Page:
Skip to content

Yes, very good, Love

Women’s sports kits are over-sexualised and not period proof. If this affected men, it would be fixed by now
Catherine Spencer

Because men would have fixed. So how’s that for strong independent women of today? Waiting for some bloke to fix their shorts. Ho Hum.

21 thoughts on “Yes, very good, Love”

  1. Depends what period they want their kit to be, doesn’t it? Back to long skirts & sensible shoes for tennis? Ankle length cozzies for the pool?

  2. So she is complaining that the entire female sex hasn’t produced one competent textile designer in over a century?
    I am left to wonder how a copy of male sports kit is “over-sexualised” when women wear it.

  3. Following closely on the recent “women are incapable of solving period problems but men could” foot-shooting. Do they never learn? (That’s rhetorical.) This article causes me to wonder why any woman takes up beach volleyball. (Thats’s rhetorical too.)

  4. So women don’t have a say in what sports kit they choose. And internal tampons haven’t been invented yet.

  5. Women’s sports kits are over-sexualised

    Really? I thought they were always complaining about low viewing figures and a lack of money.

    So the story now is that these tough-looking crypto-lezzers are too sexy?

  6. Comments are turned off for that article, which may indicate that even the Graun recognises the stupidity of wimmin saying “if affected men, men would have fixed it”.

    That’s a billion years of evolution summed up in half a breath.

  7. Because woman’s football and rugby is about a bunch of flat chested lesbians running around with a skill level lower than the U15’s boys team of my local comprehensive, even at national level.

    At least with Beach Volleyball you get sexy girls in tight cossies a beach and (usually) sunshine. What’s not to like?

  8. “Eww, this bar sucks. I’ve been waiting here for like an hour, and not one drink has magically appeared in front of me yet.”

  9. Women’s sports kits are over-sexualised . . .

    Well yes, they are, in the sense of frequently appearing more sexy than is required for participating in sports activity. But they’re not over-sexualised in the sense of sexual display by women, which is a lot of what’s going on.

    More kit choices should be made available to enable women and girls to play sport without feeling exposed or embarrassed.

    More choice? Absolutely. But don’t be surprised or unduly offended if da girlz wot got it choose to flaunt it.

  10. More kit choices should be made available

    I thought choice was bad in leftyworld? Shouldn’t we all make do with just the one choice of artisanal coffee shop brew, or brand of hipster beard oil?

  11. Dennis, Clear-Eyed As Always

    So what Spencer is saying is that this problem (such that it is) will not be solved until men get involved in developing the solution. I’m not sure that’s the message she intended. Then again, when you’re a middle-aged journalist and you have nothing better to do than whine about sports jerseys not being “period proof”…

  12. When these strong women have fixed the sports kit issue, they can get to work on the underlying issue of simultaneously desiring male attention, while despising the wrong sort.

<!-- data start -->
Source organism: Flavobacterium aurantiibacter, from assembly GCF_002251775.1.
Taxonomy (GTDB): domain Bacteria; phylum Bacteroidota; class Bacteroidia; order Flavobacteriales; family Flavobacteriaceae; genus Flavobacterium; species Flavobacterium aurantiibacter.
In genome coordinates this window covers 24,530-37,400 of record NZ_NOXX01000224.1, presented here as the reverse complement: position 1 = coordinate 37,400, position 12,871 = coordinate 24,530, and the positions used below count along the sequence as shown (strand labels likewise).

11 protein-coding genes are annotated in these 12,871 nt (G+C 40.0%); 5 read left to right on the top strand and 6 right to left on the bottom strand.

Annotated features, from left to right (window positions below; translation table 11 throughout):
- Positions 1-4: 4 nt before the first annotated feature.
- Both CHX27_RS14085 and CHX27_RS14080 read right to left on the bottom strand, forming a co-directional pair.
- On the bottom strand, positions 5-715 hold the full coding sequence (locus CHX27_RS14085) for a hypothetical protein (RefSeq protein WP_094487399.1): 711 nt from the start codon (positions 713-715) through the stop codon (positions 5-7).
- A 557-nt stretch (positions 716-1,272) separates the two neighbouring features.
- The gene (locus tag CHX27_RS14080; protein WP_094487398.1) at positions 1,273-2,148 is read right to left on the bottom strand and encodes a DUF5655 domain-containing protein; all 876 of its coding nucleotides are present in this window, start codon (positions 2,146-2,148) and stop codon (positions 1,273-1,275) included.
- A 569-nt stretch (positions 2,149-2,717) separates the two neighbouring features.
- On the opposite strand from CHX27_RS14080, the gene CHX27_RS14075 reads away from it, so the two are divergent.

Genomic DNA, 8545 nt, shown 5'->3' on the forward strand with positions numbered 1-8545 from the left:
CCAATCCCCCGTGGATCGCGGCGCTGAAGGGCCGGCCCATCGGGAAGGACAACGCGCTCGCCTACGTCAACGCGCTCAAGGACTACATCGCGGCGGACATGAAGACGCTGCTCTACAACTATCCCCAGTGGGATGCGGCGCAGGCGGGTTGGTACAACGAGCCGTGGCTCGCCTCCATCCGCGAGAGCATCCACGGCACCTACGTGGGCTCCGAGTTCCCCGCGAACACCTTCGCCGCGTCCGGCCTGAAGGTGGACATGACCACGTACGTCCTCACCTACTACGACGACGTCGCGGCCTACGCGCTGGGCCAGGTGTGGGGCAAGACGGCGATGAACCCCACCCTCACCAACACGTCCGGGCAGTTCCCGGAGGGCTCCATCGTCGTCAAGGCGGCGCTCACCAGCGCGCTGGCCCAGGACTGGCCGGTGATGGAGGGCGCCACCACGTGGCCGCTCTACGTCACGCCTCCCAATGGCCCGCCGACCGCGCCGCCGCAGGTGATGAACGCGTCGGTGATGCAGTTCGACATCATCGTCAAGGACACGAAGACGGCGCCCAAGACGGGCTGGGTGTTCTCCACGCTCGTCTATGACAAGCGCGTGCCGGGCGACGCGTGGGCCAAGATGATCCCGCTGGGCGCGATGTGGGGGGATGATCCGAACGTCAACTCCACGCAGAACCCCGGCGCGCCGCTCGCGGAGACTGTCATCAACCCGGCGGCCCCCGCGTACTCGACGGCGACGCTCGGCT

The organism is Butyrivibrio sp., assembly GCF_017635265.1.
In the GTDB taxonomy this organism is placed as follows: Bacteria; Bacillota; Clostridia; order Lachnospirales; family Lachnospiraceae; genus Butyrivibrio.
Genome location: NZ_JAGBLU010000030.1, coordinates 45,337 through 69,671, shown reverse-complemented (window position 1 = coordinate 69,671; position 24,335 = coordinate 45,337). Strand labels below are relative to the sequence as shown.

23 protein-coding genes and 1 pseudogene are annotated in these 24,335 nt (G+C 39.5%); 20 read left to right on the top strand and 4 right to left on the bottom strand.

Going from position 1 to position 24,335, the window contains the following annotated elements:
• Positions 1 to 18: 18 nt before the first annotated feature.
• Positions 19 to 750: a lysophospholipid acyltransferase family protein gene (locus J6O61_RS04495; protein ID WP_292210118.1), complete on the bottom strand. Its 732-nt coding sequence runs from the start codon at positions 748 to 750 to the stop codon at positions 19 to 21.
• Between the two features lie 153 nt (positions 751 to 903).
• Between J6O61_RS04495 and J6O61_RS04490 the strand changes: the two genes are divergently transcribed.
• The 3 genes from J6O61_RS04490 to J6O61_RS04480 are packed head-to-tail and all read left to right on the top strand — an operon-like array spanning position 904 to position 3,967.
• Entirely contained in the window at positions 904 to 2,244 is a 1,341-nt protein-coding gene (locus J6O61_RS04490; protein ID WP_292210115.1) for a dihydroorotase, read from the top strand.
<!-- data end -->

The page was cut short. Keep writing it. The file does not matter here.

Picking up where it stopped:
13. Bloke in North Dorset

    Whatever happened to all those products we used to (or maybe still do, I don’t watch much TV) see advertised as being specifically for sporty women during their periods? We were shown women wearing tight, white, shorts with no stains at all.

  14. Whatever happened to all those products we used to (or maybe still do, I don’t watch much TV) see advertised as being specifically for sporty women during their periods?




  15. So… She’s carrying her teenage body-Angst over into “adulthood” , and projects it on to the entirety of the females of our species… check…

  16. Ye gods – I thought that’s what tampons were invented for. So your period didn’t hold you back. Wasn’t there a TV ad back in the 70s or 80s showing horseback riding and swimming and other sporty pursuits during That Time? I thought we had that stuff figured out a long time ago. What is this woman on about?

  17. Tampons don’t stop all the flow for lots of women. My daughters, for example. White shorts are problematic for them.

    So change the colour. Problem solved.

  18. My wife commented about the women’s outfits on some game show (where they were provided for certain challenges) were skimpy/tight etc. The following season the contestants dressed how they wanted and the women’s choice was even tighter/skimpier than the clothing the show had provided, it’s almost as if being on television they wanted to be noticed or something

  19. Well, she’s actually entirely correct. Those things that afflicted men and prevented men from getting on with their lives, *were* solved by men. “This obstruction to my life gets in the way of my life, I’ll do something about it to get rid of it.” She’s complaining that a set of people who find things in their way have been too lazy to get that obstruction out of their way and demand other people do it for them, and identifier herself with those lazy barstewards.

    My great-great-grandmother’s generation noted periods interfered with getting on with their life, and invented tampons and towels cheap enough to chuck away. They noted that skirts got in the way of getting on with their life in relation to cycling, and invented bloomers. They noted that corsets got in the way of getting on with their life (literally!) and invented brazziers. Noted that repeatedly telling off the staff for damaging the crockery got tedious, and invented the dishwasher.

  20. ‘The following season the contestants dressed how they wanted’

    Thanks BniC. The obvious solution.

Leave a Reply

Your email address will not be published. Required fields are marked *